PaigeFTW: A Decade Later, ‘Final Fantasy XII’ Still Shines

Final Fantasy XII is different than its fourteen compatriots.

This is a story that thrives on politics, where personal angst and discovery is quietly put aside for the interests of empires. Ivalice may well be the most thoughtfully rendered of all Final Fantasy’s worlds, with multiple races, religions and regions — and a long and sprawling history that renders even these heroes as mere blips in time.

Little wonder that it also is one of the most controversial titles in the series, and that its successor ran so far from its precedent that it barely resembled a fantasy at all.

And yet, it has always been my favorite title in the series. I love the setting, I love the characters, I love the dialogue (truly the finest translation job in the series) and I love the MMORPG-style combat.

At long last, I have returned to my roots.

Final Fantasy XII: The Zodiac Age is an HD remake of Final Fantasy XII: International Zodiac Job System, an enhanced edition of the original 2006 title that released only in Japan.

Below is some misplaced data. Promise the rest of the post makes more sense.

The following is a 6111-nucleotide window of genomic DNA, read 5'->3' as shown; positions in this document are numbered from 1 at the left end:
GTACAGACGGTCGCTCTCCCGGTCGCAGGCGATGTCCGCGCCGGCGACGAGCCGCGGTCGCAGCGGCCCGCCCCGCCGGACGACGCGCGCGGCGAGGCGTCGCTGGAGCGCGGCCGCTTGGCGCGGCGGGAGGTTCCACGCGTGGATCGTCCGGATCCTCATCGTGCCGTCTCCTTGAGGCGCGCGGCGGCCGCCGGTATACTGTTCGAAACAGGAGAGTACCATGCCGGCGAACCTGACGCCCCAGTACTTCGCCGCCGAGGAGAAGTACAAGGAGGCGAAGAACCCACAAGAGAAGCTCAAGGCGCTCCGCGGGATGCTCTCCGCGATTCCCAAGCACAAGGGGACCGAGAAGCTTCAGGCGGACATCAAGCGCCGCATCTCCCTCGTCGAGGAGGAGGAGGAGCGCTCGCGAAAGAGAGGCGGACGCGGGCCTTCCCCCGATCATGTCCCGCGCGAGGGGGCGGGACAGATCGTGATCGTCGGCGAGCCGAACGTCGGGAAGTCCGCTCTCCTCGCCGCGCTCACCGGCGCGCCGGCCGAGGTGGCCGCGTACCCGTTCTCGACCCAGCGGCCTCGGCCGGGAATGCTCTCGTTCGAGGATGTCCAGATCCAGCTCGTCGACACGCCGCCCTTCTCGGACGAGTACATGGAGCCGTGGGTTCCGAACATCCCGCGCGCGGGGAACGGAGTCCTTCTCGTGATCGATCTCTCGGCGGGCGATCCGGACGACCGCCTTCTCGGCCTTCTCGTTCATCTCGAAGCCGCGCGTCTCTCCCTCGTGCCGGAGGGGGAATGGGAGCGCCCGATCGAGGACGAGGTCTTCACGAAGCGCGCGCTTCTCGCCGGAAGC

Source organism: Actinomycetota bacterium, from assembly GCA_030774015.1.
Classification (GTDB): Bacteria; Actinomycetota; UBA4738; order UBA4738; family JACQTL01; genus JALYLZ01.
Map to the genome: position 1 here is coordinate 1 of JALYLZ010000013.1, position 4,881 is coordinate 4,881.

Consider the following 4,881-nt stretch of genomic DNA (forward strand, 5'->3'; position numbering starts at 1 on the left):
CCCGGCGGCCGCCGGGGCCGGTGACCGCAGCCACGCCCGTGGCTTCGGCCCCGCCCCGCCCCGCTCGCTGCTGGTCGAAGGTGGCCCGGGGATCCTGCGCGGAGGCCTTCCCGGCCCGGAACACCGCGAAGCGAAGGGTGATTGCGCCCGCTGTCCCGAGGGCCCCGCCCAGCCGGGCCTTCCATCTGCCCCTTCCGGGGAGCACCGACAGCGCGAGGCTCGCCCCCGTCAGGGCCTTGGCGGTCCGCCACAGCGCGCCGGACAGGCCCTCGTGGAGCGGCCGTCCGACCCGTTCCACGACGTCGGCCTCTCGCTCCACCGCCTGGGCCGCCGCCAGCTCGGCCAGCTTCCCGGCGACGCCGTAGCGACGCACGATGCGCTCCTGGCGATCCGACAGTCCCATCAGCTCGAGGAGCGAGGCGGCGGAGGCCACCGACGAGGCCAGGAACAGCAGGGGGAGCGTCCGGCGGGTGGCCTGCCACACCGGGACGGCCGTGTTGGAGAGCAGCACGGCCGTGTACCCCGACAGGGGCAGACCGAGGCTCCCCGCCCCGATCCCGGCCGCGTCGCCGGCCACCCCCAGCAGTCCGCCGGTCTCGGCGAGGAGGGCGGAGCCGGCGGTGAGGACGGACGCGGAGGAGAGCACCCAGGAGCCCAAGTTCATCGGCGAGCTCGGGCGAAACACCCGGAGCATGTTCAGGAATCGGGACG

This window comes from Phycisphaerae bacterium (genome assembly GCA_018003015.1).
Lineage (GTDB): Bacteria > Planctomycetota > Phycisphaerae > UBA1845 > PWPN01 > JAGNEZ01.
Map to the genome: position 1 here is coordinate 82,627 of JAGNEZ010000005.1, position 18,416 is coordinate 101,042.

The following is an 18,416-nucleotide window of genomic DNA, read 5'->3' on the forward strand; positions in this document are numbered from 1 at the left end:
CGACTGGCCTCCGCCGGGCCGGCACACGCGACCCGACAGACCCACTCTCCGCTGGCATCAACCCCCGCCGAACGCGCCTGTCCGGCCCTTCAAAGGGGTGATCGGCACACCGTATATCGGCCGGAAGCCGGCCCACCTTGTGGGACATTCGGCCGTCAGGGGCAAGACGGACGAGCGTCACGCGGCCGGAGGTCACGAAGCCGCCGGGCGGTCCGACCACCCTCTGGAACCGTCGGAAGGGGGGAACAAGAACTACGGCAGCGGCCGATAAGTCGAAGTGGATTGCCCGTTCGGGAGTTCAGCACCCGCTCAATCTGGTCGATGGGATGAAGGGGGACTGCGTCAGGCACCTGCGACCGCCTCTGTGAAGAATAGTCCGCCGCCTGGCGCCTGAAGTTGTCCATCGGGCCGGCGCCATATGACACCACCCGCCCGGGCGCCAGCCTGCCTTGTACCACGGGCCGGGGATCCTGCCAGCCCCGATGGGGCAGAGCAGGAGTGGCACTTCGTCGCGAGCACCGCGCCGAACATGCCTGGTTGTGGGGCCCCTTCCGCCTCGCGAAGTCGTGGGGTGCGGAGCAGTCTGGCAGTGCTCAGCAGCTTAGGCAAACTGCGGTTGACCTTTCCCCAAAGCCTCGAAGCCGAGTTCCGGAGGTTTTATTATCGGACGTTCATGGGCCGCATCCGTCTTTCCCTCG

The update wisely leaves the original story be, and instead focuses on streamlining systems (you can fast-forward the game now, for instance), and overhauling the customizable License Board to reinsert the traditional Final Fantasy job system. This small change makes playing the game quite a different experience, at least strategically.

It’s amazing how well the old game holds up in this I-can-see-the-pores-on-her-face era of HD graphics. The incredible detail put into the 11-year-old PS2 version still shines. (The sheer number of NPCs loitering around towns and in the wilds seems overwhelming compared to the largely barren landscapes of modern Final Fantasy games.) The remastered soundtrack is more grandly orchestral than I remembered. The systems are still unlike most any RPG on the market.

If you’ve never played the original, what are you waiting for? And if you did, well, things have changed enough to warrant a journey back.

But all those words are just sound and fury. When it comes down to it, when I put the game in and saw that familiar opening cinematic of Ashe and Rasler’s wedding, I felt the wrench and joy of reuniting with a long-lost friend.